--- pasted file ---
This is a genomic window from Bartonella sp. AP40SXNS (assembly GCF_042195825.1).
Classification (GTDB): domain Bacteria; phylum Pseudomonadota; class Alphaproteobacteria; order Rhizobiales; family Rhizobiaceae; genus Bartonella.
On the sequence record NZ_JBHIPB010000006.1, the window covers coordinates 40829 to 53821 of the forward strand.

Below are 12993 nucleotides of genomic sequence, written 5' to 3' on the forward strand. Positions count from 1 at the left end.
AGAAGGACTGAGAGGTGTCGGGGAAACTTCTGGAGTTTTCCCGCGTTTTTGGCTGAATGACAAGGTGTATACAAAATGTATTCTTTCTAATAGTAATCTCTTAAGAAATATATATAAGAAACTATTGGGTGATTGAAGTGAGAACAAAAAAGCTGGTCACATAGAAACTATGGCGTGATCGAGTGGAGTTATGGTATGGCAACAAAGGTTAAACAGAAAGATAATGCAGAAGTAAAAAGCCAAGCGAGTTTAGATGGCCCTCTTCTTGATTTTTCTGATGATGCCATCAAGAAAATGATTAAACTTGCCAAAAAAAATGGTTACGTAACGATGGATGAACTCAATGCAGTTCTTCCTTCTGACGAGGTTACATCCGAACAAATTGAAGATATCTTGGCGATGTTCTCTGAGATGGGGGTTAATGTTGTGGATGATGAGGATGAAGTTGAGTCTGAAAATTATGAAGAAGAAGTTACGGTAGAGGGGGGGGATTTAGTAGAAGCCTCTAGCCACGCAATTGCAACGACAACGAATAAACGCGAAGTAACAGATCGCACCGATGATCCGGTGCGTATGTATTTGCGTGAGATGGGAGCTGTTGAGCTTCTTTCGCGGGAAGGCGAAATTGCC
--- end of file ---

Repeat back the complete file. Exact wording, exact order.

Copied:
This is a genomic window from Bartonella sp. AP40SXNS (assembly GCF_042195825.1).
Classification (GTDB): domain Bacteria; phylum Pseudomonadota; class Alphaproteobacteria; order Rhizobiales; family Rhizobiaceae; genus Bartonella.
On the sequence record NZ_JBHIPB010000006.1, the window covers coordinates 40829 to 53821 of the forward strand.

Below are 12993 nucleotides of genomic sequence, written 5' to 3' on the forward strand. Positions count from 1 at the left end.
AGAAGGACTGAGAGGTGTCGGGGAAACTTCTGGAGTTTTCCCGCGTTTTTGGCTGAATGACAAGGTGTATACAAAATGTATTCTTTCTAATAGTAATCTCTTAAGAAATATATATAAGAAACTATTGGGTGATTGAAGTGAGAACAAAAAAGCTGGTCACATAGAAACTATGGCGTGATCGAGTGGAGTTATGGTATGGCAACAAAGGTTAAACAGAAAGATAATGCAGAAGTAAAAAGCCAAGCGAGTTTAGATGGCCCTCTTCTTGATTTTTCTGATGATGCCATCAAGAAAATGATTAAACTTGCCAAAAAAAATGGTTACGTAACGATGGATGAACTCAATGCAGTTCTTCCTTCTGACGAGGTTACATCCGAACAAATTGAAGATATCTTGGCGATGTTCTCTGAGATGGGGGTTAATGTTGTGGATGATGAGGATGAAGTTGAGTCTGAAAATTATGAAGAAGAAGTTACGGTAGAGGGGGGGGATTTAGTAGAAGCCTCTAGCCACGCAATTGCAACGACAACGAATAAACGCGAAGTAACAGATCGCACCGATGATCCGGTGCGTATGTATTTGCGTGAGATGGGAGCTGTTGAGCTTCTTTCGCGGGAAGGCGAAATTGCC